Mussolini's Italy invented it. It is derived from the Roman 'fasces', the bundle of sticks around an axe which represented the Roman Imperium and interestingly also adorns the United States Congress!”

1. A system of government characterized by extreme nationalism, violence, and the control of ideas: America
2. The right-wing movement in Europe between the World Wars.
3. Not a leftist movement. Do a little research on the times you fiends. The Popular Front was a leftist movement to counter the rise of fascism.
The corporate state in America can be compared to fascism. The corporations own the government that spews its nationalist, militarist propaganda with overtones of a "think like us or get the hell out" mentality while they themselves own and control all means of production and wealth.

www.urbandictionary.com...



posted on Mar, 4 2005 @ 02:25 PM
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Originally posted by GradyPhilpott
I don't know what grocery store check-out counter dictionary you got your definition of fascism from, but here are some links to help set you straight.


Nice, awesome reply. Because I know what words mean and don't have to link to a dictionary, you're superior? I can link to dictionaries, and so can you, what do you want, a medal? Anyone who doesn't know how to look words up online should have their internet privileges taken away; they're unqualified.

Thanks, you just spent all that time and proved what? Are you trying to make the 'point' that I was incorrect in my definition? I can see absolutely no difference in the end point between your post and mine. I could have posted the etymology, spoken on the tactics of Mussolini and how he's still used today as an example of an effective deceiver of the people, but I restricted my definition in the spirit of relevancy.

Did you even read and comprehend the post you made? You agree with me! Are you hung up on semantics? Honestly it looks like you didn't even read the definitions you posted for comparison. Did you just assume I was wrong?

Can someone else give an outside opinion here on what, if any, difference there is between my definition and Wiki's? Mine was obviously simpler, but it was most certainly not wrong.



Originally posted by GradyPhilpott[/i
However, asserting that the US is a fascist state is irresponsible, at best, and ignorant, by any measure.

As to your accusation of projection, you may feel free to point out any of my posts that you feel demonstate this Freudian concept.


No..calling we're living in a democracy with no real choices, no separation of party controllers. That's not democracy. We're fed on fear and told to give up liberties. That's not Democracy either. I think you are looking at the world from a very 'unique' perspective, the particulars of which appear about as logical and well thought out, as timely and useful as an ass-hat.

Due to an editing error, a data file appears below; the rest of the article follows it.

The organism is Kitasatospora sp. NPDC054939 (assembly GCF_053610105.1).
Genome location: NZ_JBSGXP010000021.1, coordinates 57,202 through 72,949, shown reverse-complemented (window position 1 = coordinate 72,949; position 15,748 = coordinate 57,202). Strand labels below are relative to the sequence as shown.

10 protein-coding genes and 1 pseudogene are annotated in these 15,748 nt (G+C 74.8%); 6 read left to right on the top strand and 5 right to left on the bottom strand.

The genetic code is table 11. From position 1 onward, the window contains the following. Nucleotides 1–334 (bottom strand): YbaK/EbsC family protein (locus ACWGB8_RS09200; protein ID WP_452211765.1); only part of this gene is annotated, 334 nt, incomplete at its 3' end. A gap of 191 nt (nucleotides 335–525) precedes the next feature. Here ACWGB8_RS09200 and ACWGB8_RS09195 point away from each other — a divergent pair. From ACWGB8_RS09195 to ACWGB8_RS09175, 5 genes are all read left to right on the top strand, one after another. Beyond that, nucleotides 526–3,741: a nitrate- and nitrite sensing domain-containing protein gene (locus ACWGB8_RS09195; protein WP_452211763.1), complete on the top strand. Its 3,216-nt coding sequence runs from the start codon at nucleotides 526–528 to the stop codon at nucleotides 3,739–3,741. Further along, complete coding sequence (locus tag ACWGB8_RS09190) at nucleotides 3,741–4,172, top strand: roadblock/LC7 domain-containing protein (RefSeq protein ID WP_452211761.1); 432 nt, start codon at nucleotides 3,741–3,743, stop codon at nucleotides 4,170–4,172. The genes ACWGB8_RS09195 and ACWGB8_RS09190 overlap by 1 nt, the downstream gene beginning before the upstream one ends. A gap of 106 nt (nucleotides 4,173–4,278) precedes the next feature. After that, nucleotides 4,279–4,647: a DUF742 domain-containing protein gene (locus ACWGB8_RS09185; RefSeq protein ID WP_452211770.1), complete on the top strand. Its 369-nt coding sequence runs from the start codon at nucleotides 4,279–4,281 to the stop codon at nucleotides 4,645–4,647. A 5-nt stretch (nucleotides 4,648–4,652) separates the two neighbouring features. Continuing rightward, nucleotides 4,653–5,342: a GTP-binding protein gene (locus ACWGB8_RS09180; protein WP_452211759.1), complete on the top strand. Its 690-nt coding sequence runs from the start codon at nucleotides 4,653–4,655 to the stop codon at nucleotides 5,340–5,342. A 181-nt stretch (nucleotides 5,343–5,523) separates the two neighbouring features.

As to the second part of your question. I already did point it out. In my last post. Once again, you're not paying attention.



posted on Mar, 4 2005 @ 02:39 PM
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People, People People...Get it together...What is so hard to understand? When the cops want to talk to you..you talk..period. You dont argue, you dont RESIST. You go talk. If its valid, the cop will help you. If you start shooting your mouth off, you might get zapped...DUHHHHHH !!!!

When you walk outside in the winter, dont you assume, that you may slip and fall on the ice? When you get in your car, dont you assume, that, maybe, youll get in an accident?

Then wtf makes you think that if you resist with a cop, refuse to talk to him, that you wont get zapped? You know what this is? This all goes back to parents no teaching their kids to respect authority. It all goes back to the mentality of " You cant tell me what to do!" When in reality, they do. People are so stupid to think they have a say in that.

If this dumba-s would have just acted normally, he would not have had a problem. I bet 10-1 he didnt pay, and thats why he got so upset. And uf he did, the cops would straighten that out as well. But nooooo...lets tell the cop how its going to be...worked out well for him. People are stupid.



posted on Mar, 4 2005 @ 02:42 PM
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Originally posted by Partyof1
Yeah, no one listen to the police! All they want to do is hastle and/or beat you for no reason. If you want free salad, just go in and get it. We don't need rules or laws. It's a FREE country.



Who's saying that? Certainly not me. I'll listen to anybody who speaks to me. However - There is no way to 'listen' to someone poking you in the chest other than to issue a verbal warning to cease and desist and back it up with violence if necessary, or say nothing and risk the consequences of being bullied and abused.

I'll listen to all the cops in my neighborhood and they listen to me. We started off mutually respectuful and it has continued. We don't have much interaction, and that helps. I will never cause someone a problem to the point where they will be justified in doing something like this to me. My reaction under circumstances described are valid given the way I conduct myself.

I've had interactions with FBI, state troopers, and private investigators. All of those interactions have gone smoothly because I demand respect while proving at the same time I and willing and capable of reciprocating it. I have had problems with a few cops who thought they were above the law, a few who were overzealous, and one who was downright trigger happy. They are the exceptions to the rule, but they draw attention like a train wreck and do far more damage. (there are of course bad FBI guys, etc., but there are fewer total agents in all the combined agencies than there are troopers and cops, by a wide margin. More apples in a bunch means more rotten ones, generally.)